'Nonfiction Dialgoues' Welcomes Author and Professor Terese Marie Mailhot
Columbia University’s Writing Program welcomed author Terese Marie Mailhot to its Nonfiction Dialogues series earlier this month.
Mailhot, who is from Seabird Island Band in British Columbia, is a professor and writer whose work has appeared in Mother Jones, Guernica, Al Jazeera, The Guardian, as well as numerous other publications. Nonfiction MFA student Catherine McNulty had the opportunity to introduce Mailhot at the evening’s event: “In 2018, [Mailhot] published Heart Berries: A Memoir, which New York Times book critic Parul Sehgal called ‘a sledgehammer’ that has a mixture of vulnerability and rage, sexual yearning and artistic ambition, swagger, and self mockery—all of this contained within a volume that Sehgal noted as ‘slender enough to slide into your back pocket.’ It’s this dynamic mixture of lean writing and unblinking exposure that has drawn readers and critics to Heart Berries. In one of the essays in the book, ‘Thunder Being Honey Bear,’ Mailhot writes that she was ‘the third generation of things we didn’t talk about.’ But Mailhot does not work in the register of silence. In exacting and unrelenting prose, Heart Berries tells of intergenerational trauma, of survival, of appetite, of transgression, and how all of these things haunt life unfolding within a family.”
Over 60 people attended the event, which was the fourth and final installment of the Nonfiction Dialogues series of the 2020-21 academic year. Mailhot began with a reading taken from the chapter “I Know I’ll Go” from her memoir: “My father died at the Thunderbird Hotel on Flood Hope Road. According to documents, he was beaten over a woman or a cigarette. I prefer the cigarette. I know it was the woman. I considered an Indian death myself, while walking along the country roads of my reserve, before I considered life. His death intruded, as I could not fathom being a good person when I came from such misery,” the chapter reads.
“Even though [this chapter] is the hardest thing to read,” Mailhot said, “it’s the one I’m most proud of, because it’s like when you need to put something down, and you need to tell the story right. You try to tell it so many times, and you don’t place the blame effectively enough, or you don’t put yourself into it enough, or you don’t say exactly what you mean. For me, ‘I Know I’ll Go,’ about my father, says exactly what I needed to say to get him to stop haunting me.”
After her reading, Professor and Writing Program Chair Lis Harris joined Mailhot for the discussion portion of the event. Harris established the Nonfiction Dialogues series nearly 16 years ago. In addition to being a staff writer at The New Yorker for more than two decades, Harris is the author of Holy Days: The World of a Hasidic Family, a New York Times Notable Book of the Year, Rules of Engagement: Four Couples and American Marriage, and Tilting at Windmills.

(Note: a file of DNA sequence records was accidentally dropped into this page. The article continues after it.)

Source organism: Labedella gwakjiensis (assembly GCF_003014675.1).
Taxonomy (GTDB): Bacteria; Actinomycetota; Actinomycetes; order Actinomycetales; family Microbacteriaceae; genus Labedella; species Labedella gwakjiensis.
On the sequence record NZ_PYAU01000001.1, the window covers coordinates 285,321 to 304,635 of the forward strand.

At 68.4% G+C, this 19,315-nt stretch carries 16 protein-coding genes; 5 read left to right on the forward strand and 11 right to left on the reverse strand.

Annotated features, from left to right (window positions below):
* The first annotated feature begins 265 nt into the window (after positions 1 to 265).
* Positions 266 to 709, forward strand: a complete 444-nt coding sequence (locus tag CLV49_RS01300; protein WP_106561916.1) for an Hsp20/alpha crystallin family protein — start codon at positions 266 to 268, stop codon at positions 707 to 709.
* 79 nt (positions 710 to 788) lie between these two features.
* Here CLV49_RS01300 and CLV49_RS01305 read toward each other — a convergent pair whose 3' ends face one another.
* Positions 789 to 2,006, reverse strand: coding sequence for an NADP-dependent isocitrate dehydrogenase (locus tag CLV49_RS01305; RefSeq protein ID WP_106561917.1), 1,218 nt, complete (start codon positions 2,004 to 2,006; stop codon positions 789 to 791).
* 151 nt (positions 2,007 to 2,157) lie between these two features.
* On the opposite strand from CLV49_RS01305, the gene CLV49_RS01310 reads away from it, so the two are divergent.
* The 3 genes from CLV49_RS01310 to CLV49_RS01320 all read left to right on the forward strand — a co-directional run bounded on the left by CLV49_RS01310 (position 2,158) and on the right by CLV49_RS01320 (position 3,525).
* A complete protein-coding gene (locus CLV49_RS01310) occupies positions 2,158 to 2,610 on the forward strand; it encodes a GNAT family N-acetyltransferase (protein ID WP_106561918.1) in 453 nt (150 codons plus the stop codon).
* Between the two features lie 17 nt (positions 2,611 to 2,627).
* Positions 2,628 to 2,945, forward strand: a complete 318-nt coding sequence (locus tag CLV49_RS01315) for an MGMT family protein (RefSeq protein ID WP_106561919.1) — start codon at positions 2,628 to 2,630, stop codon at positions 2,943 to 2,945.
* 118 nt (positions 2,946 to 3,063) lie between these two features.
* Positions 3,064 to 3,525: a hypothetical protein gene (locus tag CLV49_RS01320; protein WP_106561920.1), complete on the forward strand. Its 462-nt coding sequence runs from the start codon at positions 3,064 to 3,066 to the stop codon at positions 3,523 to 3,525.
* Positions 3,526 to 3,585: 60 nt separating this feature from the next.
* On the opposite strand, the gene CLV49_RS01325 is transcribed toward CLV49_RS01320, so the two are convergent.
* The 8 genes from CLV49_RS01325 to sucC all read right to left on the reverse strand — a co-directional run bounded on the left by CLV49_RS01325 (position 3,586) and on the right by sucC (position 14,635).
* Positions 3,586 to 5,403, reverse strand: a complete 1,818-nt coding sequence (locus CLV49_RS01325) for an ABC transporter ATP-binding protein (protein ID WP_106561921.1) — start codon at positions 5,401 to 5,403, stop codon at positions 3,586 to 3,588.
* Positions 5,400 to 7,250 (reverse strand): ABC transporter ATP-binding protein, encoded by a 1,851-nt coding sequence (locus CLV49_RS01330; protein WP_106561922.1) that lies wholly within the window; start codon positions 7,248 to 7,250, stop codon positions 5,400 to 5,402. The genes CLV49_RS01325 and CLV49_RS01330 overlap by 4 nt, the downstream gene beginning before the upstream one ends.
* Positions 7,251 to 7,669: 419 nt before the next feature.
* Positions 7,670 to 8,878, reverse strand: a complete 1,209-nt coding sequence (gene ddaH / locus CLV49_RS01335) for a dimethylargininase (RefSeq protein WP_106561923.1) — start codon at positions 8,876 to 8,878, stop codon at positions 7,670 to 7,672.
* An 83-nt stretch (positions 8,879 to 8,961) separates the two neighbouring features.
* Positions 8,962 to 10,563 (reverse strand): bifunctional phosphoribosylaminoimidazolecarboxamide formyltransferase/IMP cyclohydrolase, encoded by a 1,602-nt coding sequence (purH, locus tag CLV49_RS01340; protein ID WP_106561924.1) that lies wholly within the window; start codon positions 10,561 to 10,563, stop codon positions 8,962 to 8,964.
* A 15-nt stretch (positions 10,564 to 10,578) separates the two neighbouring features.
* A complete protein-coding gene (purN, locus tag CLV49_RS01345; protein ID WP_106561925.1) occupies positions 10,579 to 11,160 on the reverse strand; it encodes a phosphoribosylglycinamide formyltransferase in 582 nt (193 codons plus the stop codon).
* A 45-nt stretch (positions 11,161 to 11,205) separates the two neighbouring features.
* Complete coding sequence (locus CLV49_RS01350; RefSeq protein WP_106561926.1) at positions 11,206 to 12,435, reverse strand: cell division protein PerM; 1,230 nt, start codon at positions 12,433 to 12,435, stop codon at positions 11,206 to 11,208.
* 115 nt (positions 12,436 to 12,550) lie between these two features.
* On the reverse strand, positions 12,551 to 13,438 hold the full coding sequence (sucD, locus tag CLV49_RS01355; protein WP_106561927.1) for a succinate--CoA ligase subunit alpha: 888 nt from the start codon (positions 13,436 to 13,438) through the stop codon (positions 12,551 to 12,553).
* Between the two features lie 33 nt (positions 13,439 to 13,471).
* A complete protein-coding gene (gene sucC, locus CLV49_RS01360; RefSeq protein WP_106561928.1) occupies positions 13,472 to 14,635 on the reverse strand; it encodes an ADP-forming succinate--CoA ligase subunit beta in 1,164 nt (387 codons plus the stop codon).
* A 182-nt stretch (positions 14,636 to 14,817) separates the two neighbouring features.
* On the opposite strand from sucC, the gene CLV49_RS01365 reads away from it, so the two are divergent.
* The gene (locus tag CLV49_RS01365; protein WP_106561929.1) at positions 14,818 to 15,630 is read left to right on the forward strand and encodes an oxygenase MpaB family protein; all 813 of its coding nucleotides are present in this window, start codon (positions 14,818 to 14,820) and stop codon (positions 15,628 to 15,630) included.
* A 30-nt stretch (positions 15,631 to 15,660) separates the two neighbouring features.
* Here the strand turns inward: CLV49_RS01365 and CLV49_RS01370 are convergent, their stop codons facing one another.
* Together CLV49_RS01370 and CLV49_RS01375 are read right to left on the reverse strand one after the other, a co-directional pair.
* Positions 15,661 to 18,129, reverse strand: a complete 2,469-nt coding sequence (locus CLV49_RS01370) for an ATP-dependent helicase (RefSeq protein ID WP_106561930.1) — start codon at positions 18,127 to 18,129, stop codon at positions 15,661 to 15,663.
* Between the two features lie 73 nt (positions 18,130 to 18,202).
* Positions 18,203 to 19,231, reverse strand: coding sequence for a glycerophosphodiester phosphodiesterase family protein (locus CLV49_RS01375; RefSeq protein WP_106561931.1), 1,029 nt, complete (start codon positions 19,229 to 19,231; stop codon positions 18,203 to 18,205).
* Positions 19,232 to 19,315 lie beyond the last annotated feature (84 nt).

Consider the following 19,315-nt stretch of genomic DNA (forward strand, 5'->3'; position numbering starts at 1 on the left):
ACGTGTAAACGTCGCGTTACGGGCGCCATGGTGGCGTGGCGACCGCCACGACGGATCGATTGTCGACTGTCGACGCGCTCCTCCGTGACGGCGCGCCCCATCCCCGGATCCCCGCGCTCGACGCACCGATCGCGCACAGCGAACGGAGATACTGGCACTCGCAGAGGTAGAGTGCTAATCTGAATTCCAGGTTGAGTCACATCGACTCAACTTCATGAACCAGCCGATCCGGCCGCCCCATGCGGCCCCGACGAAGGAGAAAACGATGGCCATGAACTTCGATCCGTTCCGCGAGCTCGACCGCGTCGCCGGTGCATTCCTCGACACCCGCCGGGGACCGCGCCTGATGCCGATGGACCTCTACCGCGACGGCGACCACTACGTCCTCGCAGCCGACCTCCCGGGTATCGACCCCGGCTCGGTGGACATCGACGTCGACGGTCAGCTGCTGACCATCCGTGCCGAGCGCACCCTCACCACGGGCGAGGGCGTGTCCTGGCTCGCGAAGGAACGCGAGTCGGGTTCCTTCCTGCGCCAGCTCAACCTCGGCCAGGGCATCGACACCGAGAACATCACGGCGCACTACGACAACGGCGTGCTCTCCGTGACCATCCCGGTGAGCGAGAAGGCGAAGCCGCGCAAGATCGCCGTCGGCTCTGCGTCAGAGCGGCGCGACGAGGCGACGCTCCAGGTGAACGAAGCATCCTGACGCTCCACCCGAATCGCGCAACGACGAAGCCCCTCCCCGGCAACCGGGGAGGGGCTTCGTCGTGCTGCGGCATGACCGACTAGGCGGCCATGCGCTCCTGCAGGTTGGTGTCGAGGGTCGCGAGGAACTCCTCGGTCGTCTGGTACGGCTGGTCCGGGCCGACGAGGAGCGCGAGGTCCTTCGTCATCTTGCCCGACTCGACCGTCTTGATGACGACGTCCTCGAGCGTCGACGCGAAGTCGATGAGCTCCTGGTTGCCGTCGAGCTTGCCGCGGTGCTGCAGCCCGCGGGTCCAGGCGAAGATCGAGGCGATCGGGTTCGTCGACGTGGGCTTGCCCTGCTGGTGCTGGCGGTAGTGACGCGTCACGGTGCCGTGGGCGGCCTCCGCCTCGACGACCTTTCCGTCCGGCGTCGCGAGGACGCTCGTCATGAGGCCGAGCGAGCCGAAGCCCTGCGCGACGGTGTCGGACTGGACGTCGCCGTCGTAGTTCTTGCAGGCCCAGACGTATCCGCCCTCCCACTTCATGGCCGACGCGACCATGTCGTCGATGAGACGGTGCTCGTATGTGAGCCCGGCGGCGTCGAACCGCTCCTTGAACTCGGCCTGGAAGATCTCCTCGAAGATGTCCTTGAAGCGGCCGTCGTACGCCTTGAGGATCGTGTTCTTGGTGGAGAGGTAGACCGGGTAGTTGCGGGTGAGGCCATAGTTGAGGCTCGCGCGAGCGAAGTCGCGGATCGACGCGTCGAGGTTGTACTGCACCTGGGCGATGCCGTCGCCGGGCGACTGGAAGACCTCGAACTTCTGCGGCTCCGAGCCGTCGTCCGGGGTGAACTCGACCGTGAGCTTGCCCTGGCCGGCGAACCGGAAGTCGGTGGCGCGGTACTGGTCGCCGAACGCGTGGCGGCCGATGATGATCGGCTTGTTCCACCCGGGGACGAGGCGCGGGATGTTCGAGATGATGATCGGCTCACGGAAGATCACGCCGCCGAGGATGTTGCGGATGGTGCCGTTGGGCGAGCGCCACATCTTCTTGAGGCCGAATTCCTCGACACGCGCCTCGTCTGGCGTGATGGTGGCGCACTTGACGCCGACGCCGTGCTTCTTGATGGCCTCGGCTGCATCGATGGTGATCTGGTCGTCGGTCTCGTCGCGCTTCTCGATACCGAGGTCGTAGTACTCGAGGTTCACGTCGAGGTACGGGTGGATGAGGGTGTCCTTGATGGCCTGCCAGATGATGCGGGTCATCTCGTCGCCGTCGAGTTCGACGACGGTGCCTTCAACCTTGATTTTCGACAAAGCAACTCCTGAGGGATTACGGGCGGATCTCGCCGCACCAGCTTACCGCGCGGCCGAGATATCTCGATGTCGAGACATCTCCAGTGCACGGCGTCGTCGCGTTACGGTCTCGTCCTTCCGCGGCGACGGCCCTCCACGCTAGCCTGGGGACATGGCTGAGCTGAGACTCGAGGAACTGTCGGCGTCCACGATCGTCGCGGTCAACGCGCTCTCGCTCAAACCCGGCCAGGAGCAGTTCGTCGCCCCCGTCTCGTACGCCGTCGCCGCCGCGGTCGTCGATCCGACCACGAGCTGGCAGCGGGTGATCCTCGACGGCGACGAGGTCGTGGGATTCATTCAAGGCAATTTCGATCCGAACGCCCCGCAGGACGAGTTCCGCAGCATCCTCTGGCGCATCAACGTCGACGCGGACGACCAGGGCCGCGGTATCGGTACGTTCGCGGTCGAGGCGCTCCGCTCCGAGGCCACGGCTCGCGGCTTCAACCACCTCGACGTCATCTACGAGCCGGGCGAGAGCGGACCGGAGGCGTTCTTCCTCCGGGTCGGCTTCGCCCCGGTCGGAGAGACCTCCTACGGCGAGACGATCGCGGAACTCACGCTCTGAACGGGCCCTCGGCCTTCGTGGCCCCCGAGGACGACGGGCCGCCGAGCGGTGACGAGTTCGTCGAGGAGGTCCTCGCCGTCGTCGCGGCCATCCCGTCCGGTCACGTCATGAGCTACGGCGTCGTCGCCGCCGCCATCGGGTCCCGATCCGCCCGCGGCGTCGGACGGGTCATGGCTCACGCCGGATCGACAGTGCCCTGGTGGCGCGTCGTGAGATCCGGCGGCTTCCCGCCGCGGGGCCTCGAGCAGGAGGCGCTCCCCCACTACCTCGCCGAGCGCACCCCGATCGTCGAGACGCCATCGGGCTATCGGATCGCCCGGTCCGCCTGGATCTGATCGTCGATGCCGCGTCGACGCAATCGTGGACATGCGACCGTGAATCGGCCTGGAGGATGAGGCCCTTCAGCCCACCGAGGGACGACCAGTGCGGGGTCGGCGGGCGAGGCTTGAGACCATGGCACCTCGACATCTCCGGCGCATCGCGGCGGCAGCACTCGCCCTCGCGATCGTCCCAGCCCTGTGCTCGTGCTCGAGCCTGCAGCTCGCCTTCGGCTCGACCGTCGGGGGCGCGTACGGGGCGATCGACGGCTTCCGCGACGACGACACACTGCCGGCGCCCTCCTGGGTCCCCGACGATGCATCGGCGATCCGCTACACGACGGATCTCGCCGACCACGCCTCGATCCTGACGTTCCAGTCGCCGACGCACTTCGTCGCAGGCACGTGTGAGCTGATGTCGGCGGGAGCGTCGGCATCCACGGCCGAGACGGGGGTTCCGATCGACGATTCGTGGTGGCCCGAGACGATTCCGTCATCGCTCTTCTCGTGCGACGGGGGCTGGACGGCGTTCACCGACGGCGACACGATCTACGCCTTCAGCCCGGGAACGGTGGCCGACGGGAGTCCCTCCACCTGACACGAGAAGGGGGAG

During their conversation, Harris asked Mailhot to speak about the trajectory of her memoir. Mailhot shared that what would later become Heart Berries began as a work of fiction. It was during the time Mailhot was working on her thesis at the Institute of American Indian Arts that she started working on a novel with a Native woman protagonist. “It was really important to have someone boisterous and audacious and full of bravado, who was entering academia being all of those things and finding out she didn’t fit in. That’s the base of what the book was, and it turned into something else completely.”
While Mailhot published two chapters as fiction, the form of the project eventually shifted to memoir. “I had been told that auto-fiction was looked down upon, and ‘don’t write your life—don’t write what you know.’ Which I think can be a good practice for developing your skill set as a writer, but I had imagined that if I wrote from my lived experiences, it would be looked down on by my professors. I fictionalized a lot of things, and I wrote short stories and always moved away from the truth of my life, but there were always stories about mothers and fathers, and there were all these murky, conclusive endings in these short stories. It was always alluding to abuse, or a dark secret, so it was like I was always writing it, I just wasn’t writing the truth of it. It felt more real to actually write about abuse and recovery and relationships from my own actual perspective instead of continuously putting the veil on.”
“If you think you know how [Heart Berries] will unfold, you’re wrong,” McNulty said. “Heart Berries is just as much about the craft of writing, and how you can use craft to liberate our own stories from tired narratives, and make them singular.”
Nonfiction Dialogues is a student-initiated event series in which Professor and Writing Program Chair Lis Harris interviews distinguished nonfiction writers about their work and careers. Recent guests have included Eula Biss, Alexander Chee, John D’Agata, Ian Frazier, Adrian Nicole LeBlanc, Mary Roach, and Maggie Nelson.
Mailhot’s book is available for purchase through Bookshop or your local independent bookstore.